Affordable pathogen detection kit launched

Union Health and Family Welfare Minister Ghulam Nabi Azad, along with Indian Council of Medical Research Director-General V.M. Katoch, launching the pathogen detection kit in New Delhi onThursday. Photo: Shanker Chakravarty   | Photo Credit: SHANKER CHAKRAVARTY

An indigenously manufactured food and water-borne pathogen detection kit, which will help determine what causes food poisoning and common food-borne infections, and water-borne infections, was launched here on Thursday.

It will detect five pathogens — Salmonella, Staphylococcus aureus, Listeria, Vibrio cholerae, Vibrio parahaemolyticus.

Prepared by the National Institute of Nutrition, the technology has been transferred to Bio-Serve Biotechnologies, which is experienced in dealing with molecular reagents.

This easy, user friendly and rapid detection system will be useful not only for maintaining the food safety standards but also to the Integrated Disease Surveillance Programme, which reports on food poisoning outbreaks and to diagnostic laboratories in government as well as private sector.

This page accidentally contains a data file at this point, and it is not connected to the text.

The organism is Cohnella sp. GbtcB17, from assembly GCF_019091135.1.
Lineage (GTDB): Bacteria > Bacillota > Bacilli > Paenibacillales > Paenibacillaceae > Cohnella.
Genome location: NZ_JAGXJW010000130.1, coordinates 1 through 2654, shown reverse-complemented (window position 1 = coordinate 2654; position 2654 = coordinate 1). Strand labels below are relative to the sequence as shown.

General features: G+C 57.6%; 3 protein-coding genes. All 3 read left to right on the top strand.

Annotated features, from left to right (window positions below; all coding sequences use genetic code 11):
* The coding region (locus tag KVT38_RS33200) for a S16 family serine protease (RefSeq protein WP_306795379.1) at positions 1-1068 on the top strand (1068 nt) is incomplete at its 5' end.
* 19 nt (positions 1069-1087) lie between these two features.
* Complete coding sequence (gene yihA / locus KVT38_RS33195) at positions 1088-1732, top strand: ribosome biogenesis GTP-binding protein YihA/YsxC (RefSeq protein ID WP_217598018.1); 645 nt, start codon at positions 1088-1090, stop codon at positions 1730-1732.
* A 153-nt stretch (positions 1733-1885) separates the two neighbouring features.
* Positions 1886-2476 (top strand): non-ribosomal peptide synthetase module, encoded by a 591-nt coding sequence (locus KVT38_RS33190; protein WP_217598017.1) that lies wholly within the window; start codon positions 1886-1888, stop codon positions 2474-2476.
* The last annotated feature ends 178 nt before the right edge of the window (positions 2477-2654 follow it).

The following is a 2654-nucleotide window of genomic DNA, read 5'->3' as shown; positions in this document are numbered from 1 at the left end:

To be available in the market within the next 6-9 months, the kit will bring down the cost to less than 30 per cent as compared to the imported systems being used now.

In India, it is very difficult to estimate the extent of the problem of food-borne diseases and only the information on food poisoning outbreaks is available.

However, studies show that about 13 per cent of deaths among children are due to diarrhoea, which is caused essentially by consumption of contaminated food and water.

Another kit launched

Union Health and Family Welfare Minister Ghulam Nabi Azad also launched the indigenous ELISA kit, which will be used to measure serum ferritin in blood or iron content, the deficiency of which leads to anaemia.

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Printable version | Jan 17, 2022 7:42:07 AM |

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